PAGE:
Zirconia crowns are made of a very strong material called zirconium. Because of the strength of this material, zirconia crowns are less likely to fracture and are one of the best quality crowns

In addition, zirconia crowns require less tooth structure to be removed than PFM crowns. They can also be closely matched to your natural tooth color, making them a good crown for front teeth.

Metal Crown

Metal (gold) crowns are the strongest types of crowns for teeth. They contain a base metal alloy that’s covered with either gold or nickel. Metal crowns are the most durable option, and dentists don’t need to grind down too much of the existing teeth to apply them.

Metal crowns are typically better for molars or back teeth as their metal color makes them noticeable. Back teeth also receive a lot of the chewing force, so using a stronger crown on molars can help reduce the likelihood of chipping a crown.

What Happens When You Get a Crown?

If your dentist decides a crown is the best course of treatment, you’ll usually need two appointments. 

At the first appointment, your dentist will:

  • Take x-rays
  • File the tooth or teeth receiving the crown(s)
  • Take an impression of the area to send to a lab
  • Place a temporary crown until the permanent crown is ready

Once the permanent crown arrives back from a lab (about two weeks), you’ll attend a second appointment where your dentist will attach it to your natural tooth. Once affixed, the best quality crowns can last a decade or more with proper care.

Which Type of Crown Is Best?

There are pros and cons to each type of crown. Depending on the issue that needs correcting, your dentist will help you determine which type of crown is best.

Your dentist may consider the following in their decision:

  • The location of the tooth
  • The condition and strength of the tooth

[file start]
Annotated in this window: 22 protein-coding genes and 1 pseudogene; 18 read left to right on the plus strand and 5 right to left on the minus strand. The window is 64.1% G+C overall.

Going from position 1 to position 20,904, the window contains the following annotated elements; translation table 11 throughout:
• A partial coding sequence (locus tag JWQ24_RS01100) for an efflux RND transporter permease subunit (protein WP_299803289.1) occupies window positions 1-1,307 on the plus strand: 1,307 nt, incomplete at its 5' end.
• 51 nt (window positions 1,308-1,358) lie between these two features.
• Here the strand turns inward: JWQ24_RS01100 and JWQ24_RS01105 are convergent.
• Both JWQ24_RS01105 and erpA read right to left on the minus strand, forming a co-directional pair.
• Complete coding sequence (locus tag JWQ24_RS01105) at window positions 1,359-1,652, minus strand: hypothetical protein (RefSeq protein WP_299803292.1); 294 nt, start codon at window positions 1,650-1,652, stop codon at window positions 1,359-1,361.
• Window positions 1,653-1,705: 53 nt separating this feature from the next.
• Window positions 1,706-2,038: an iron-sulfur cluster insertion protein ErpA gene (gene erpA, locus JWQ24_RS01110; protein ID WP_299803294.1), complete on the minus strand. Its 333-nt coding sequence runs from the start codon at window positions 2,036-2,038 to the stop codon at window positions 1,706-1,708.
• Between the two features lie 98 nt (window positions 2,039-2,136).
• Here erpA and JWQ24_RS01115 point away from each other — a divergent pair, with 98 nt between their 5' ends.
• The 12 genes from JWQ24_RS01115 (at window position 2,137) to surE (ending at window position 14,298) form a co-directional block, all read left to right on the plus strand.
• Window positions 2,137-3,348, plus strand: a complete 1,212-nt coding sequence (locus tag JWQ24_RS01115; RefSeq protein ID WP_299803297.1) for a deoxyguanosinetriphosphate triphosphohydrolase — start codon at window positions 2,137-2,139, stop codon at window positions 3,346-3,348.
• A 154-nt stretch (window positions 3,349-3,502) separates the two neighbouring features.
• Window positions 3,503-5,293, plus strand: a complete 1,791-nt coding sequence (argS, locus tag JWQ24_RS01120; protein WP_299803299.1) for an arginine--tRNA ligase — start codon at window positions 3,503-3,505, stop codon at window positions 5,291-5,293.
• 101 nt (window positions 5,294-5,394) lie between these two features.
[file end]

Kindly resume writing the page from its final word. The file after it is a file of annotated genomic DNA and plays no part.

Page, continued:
• The extent of any damage or deterioration
  • Whether you still have adjacent healthy teeth
  • The length of time since you had a dental checkup for an accurate impression
  • The likelihood of future dental problems or fillings needed

After assessing your situation and taking all of the above into consideration, your dentist will provide you with a professional recommendation.

Learn More About The Best Types Of Crowns For Teeth With Northside Dental

Are you concerned about the condition of your teeth? Are you overwhelmed and looking for answers to questions like:

  • What Does a Crown Do?
  • What are dental crowns made of?
  • What is the purpose of a crown on your tooth?
  • What are the different types of tooth crowns?
  • Which type of crown is best?

At Northside Dental, we’re here to ease your fears and answer all your questions about the different types of crowns for teeth and other dentistry topics.

We’re committed to providing our patients with the best dental treatment in a comfortable, family-friendly environment. Our exceptional team uses state-of-the-art equipment and treatment methods to create and maintain healthy smiles that will last a lifetime.

To learn more about crowns and our other services, schedule an appointment online or take a virtual tour of our dental office in Richmond, VA.